This detailing shop gets my car cleaner than anyone could at home, that’s for sure. My favorite thing is the air-pressure tube they use to blow out miniscule bits of lint and salt and sand and dust that collect in crevices and catch my attention while I’m waiting at a stoplight. I try not to see the detritus lining the grooves of the steering wheel or the seams of the dashboard. If I think about it too hard, I’ll dig into the glove box for a plastic knife or toothpick to push along the cracks, pulling up months of grime that gathered by no fault of my own. Or I’ll drag my fingernail across the patch of crust that forms over the START button, oils from my fingertips deposited each time I start the car.
I don’t care as much about the outside of the car, because I don’t often look at it from that angle. Inside the vehicle, encased in fiberglass and metal for quick excursions across town or longer trips on interstates, I have time to notice what shouldn’t be there. I regularly remove trash—paper cups and used napkins and parking passes. I stuff my gum wrappers into a little garbage bag fastened to the back of the front passenger seat, emptying it when it gets full or when someone has crammed a banana peel inside. It’s the little bits that I can’t see at first, but amass until they are noticeable, that prompt my call to Diamond Detail on Old Padonia Road.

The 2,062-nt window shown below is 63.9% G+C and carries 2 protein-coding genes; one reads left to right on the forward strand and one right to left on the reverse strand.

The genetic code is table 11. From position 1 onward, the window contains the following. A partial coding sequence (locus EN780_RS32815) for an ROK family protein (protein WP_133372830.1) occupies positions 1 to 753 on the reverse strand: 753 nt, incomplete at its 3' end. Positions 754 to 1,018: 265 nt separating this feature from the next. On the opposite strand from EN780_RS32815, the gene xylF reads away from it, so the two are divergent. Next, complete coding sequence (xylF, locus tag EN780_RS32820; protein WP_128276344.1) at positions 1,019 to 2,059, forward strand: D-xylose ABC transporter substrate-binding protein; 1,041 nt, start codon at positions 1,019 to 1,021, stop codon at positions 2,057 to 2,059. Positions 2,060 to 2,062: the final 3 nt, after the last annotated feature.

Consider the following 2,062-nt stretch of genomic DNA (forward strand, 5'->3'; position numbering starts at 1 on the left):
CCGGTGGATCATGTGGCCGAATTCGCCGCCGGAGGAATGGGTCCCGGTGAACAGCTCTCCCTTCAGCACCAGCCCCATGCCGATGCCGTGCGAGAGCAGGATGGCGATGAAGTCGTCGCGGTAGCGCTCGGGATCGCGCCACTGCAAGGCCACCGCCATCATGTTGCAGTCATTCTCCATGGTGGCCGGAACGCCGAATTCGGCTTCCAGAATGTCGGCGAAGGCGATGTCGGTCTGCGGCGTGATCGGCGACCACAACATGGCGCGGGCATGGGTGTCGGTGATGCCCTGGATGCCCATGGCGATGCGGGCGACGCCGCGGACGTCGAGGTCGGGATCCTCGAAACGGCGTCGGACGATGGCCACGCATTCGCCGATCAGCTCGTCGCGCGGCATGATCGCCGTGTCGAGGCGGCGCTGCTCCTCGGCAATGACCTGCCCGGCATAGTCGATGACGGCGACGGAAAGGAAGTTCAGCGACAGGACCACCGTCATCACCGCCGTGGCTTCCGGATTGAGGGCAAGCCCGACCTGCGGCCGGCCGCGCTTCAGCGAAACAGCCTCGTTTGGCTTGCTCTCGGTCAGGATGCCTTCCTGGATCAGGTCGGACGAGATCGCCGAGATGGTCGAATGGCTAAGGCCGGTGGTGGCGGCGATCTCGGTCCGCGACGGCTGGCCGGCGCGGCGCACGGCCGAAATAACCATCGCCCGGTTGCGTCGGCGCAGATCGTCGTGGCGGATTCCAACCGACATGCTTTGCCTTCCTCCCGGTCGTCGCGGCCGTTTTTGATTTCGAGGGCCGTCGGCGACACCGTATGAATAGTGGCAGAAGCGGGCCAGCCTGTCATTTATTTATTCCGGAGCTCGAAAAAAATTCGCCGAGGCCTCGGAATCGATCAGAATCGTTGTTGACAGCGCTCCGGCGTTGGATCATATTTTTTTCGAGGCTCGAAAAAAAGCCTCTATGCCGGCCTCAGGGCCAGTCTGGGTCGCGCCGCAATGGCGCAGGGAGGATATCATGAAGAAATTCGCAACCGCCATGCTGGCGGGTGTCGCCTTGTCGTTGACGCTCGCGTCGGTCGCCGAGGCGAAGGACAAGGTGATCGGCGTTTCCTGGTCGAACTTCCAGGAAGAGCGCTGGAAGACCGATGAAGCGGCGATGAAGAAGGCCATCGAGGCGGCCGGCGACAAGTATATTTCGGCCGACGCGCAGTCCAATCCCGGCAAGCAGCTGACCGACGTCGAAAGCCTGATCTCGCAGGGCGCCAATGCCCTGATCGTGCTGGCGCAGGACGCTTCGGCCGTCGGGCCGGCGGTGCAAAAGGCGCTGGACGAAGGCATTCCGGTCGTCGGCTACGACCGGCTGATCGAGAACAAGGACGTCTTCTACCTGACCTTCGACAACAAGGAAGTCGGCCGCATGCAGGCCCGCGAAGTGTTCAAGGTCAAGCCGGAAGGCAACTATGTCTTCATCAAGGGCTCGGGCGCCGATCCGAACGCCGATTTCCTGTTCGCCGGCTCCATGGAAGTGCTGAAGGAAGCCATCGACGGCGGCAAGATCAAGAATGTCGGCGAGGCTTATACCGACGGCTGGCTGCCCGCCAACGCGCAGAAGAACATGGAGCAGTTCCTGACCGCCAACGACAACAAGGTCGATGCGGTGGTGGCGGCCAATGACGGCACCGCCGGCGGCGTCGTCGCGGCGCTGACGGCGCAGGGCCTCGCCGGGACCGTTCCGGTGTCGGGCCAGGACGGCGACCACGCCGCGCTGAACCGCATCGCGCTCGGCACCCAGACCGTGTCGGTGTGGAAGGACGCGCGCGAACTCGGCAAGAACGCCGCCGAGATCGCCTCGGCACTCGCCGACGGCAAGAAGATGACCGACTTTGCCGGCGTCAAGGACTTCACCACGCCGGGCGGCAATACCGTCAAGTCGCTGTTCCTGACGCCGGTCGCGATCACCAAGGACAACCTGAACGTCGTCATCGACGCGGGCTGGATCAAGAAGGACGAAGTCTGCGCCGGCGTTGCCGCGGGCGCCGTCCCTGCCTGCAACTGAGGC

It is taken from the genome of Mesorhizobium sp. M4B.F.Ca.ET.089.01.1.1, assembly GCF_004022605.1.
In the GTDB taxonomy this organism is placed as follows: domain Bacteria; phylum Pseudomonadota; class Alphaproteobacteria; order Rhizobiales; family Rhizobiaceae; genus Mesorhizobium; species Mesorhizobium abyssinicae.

With little effort of my own, I’ll be rid of the thoughts I’ve had about the grime—the shards of fingernails and skin and hairs that my wife, daughter, and I have shed there. Several fellows in coveralls will spend hours going through each and every inch, inside and out, removing our waste. Filth will be sucked up into vacuum tubes and blown out of sight by pressurized air and washed into muddy puddles and pushed down drains. I won’t see it again ever and the new silt will take time to notice. After detailing, the surfaces and gaps are clean slates, ready once again for what I inadvertently leave behind in my quest to go somewhere.